Project Name: Mountain Communities Wildfire ReLeaf
Location: San Bernardino, CA
Number of Trees: 35,000
They’re the size of a grain of rice. While they’re barely visible to the naked eye, their destruction can be witnessed for miles. They’re bark beetles.
Traditionally, bark beetles, which live and feed underneath a tree’s bark, are a valued part of forest ecosystems. They target diseased, old, slow-growing or fire-damaged trees, creating wildlife habitat for creatures that make their home in tree snags and helping with the decomposition process that is vital to any forest. However, when the right combination of factors converges, it results in bark beetles killing wide swaths of forest.
One such factor is forest density. The more trees are grouped tightly together, the easier it is for the beetles to finish with one tree and move on to the next one. At only a few millimeters in size, bark beetles cannot travel very far for their next meal, so the closer the tree, the better.
Another factor is the ever-changing weather. During periods of normal precipitation, the forests are green and healthy. During periods of drought, trees aren’t quite as healthy, as they’re stressed from battling each other for water and other nutrients in short supply. As a result, they begin to resemble those diseased trees that the beetles normally favor. With the trees’ defenses weakened, bark beetles invade.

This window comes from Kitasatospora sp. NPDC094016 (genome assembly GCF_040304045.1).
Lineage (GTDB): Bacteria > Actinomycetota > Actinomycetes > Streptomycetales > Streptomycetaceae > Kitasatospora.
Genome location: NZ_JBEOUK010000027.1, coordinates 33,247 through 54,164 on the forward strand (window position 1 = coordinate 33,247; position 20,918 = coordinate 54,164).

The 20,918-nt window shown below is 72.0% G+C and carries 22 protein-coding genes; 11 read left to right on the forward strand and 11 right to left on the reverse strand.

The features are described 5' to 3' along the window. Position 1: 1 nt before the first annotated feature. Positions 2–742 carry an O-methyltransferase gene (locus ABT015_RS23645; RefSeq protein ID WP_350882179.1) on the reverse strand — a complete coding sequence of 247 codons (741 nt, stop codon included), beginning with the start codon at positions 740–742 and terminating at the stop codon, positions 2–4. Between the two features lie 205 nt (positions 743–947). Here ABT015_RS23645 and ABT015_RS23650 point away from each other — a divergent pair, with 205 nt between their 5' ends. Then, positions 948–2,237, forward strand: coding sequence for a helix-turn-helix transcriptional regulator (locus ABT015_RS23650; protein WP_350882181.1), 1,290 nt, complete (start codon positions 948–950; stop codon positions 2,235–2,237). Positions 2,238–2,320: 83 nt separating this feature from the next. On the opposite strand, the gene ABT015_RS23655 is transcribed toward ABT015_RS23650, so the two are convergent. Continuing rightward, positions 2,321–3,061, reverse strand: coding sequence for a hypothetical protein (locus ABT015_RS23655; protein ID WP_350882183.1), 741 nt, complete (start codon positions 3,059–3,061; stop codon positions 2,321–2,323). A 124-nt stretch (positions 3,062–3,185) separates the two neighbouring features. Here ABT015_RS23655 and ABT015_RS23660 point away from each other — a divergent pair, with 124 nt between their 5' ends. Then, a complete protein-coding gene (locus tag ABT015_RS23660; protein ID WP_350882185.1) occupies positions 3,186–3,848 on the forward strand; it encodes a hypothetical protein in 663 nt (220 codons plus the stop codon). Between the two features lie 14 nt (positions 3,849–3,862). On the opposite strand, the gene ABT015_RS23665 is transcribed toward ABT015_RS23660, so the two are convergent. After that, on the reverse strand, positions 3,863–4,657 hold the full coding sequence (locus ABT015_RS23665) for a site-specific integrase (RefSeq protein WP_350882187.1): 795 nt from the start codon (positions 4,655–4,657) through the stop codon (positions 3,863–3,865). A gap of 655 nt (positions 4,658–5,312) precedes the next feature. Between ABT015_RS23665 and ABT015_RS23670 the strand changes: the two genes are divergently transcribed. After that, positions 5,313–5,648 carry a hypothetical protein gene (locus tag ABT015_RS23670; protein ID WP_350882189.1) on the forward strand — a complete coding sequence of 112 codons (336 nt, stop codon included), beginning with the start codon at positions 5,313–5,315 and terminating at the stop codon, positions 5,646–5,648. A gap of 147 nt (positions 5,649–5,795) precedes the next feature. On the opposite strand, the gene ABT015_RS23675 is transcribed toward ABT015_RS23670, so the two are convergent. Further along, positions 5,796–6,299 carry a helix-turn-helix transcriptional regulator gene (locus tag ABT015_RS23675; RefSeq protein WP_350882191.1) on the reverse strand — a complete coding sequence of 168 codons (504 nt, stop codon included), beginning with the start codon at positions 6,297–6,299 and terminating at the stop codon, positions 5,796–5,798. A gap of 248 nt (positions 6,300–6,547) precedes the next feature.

Six years of drought and the highly dense forests in California’s San Bernardino Mountains have converged over the previous decade, and bark beetles destroyed 12 million trees in an unprecedented outbreak. Add in California’s annual battles with fires, and the San Bernardino community needed some extra support to restore its forests.
Since 2005, American Forests has partnered with the Mojave Desert Resource Conservation District to plant trees, conduct outreach and education events and provide local landowners with needed support in the San Bernardino Mountains. Over the years, 300,000 seedlings have been planted, which has resulted in the return of many native animals to the area. In 2012, 35,000 more Jeffrey, sugar, ponderosa and Coulter pines will be added, increasing the available wildlife habitat and helping with soil erosion issues in the region.
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